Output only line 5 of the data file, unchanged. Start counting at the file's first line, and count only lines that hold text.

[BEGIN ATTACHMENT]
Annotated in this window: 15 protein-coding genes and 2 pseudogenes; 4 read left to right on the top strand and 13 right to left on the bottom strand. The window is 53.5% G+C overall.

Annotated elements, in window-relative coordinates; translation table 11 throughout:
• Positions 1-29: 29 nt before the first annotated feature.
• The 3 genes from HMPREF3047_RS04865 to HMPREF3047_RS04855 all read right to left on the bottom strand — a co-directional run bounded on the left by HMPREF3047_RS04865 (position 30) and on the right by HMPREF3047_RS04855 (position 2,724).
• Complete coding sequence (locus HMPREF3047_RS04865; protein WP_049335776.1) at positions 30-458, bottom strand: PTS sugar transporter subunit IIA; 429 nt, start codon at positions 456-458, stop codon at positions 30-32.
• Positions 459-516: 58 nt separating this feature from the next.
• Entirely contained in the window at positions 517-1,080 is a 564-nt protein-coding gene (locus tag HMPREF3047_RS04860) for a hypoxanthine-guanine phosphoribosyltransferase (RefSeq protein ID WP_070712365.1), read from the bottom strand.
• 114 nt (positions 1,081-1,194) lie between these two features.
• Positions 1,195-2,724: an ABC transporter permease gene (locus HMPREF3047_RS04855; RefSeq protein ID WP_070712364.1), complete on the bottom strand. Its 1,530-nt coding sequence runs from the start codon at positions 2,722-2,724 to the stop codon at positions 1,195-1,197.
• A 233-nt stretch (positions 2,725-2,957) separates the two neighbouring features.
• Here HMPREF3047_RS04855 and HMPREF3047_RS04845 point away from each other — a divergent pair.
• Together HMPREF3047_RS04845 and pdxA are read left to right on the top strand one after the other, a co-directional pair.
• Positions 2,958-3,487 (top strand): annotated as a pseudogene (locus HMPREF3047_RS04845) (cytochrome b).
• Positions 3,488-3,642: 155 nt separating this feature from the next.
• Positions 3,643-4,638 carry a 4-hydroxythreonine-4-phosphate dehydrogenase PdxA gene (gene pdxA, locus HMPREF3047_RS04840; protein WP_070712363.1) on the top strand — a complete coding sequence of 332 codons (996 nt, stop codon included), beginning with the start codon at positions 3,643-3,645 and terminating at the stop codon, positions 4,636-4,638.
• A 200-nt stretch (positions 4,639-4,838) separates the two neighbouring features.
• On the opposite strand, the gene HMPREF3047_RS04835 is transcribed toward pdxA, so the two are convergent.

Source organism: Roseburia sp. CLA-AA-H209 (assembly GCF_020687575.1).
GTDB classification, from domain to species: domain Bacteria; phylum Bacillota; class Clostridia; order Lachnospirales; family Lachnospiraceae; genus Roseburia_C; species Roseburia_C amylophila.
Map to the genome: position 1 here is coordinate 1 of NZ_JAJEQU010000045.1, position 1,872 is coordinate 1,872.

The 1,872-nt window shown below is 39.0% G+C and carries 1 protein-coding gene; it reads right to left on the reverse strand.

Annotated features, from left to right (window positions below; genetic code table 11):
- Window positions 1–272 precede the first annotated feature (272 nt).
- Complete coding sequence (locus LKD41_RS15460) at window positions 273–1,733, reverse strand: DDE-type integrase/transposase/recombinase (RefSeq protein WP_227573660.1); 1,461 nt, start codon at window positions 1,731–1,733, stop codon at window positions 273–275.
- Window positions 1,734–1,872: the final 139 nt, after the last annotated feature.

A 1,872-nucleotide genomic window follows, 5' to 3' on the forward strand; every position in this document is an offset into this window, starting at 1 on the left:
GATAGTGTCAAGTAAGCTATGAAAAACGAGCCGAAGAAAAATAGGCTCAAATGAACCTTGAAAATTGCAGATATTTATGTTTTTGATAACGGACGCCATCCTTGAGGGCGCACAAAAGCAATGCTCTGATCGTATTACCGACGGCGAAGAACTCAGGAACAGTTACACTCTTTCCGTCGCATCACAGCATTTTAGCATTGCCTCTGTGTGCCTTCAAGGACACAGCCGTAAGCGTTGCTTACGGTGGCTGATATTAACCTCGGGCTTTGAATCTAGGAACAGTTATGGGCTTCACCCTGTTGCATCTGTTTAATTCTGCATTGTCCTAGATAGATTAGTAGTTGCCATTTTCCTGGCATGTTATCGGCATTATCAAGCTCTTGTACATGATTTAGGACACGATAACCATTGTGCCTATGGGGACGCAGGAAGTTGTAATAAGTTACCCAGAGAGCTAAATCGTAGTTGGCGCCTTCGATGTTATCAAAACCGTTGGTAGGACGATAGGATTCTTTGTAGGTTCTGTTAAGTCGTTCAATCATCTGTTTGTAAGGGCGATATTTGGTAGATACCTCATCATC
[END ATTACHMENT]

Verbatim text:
• Complete coding sequence (locus HMPREF3047_RS04865; protein WP_049335776.1) at positions 30-458, bottom strand: PTS sugar transporter subunit IIA; 429 nt, start codon at positions 456-458, stop codon at positions 30-32.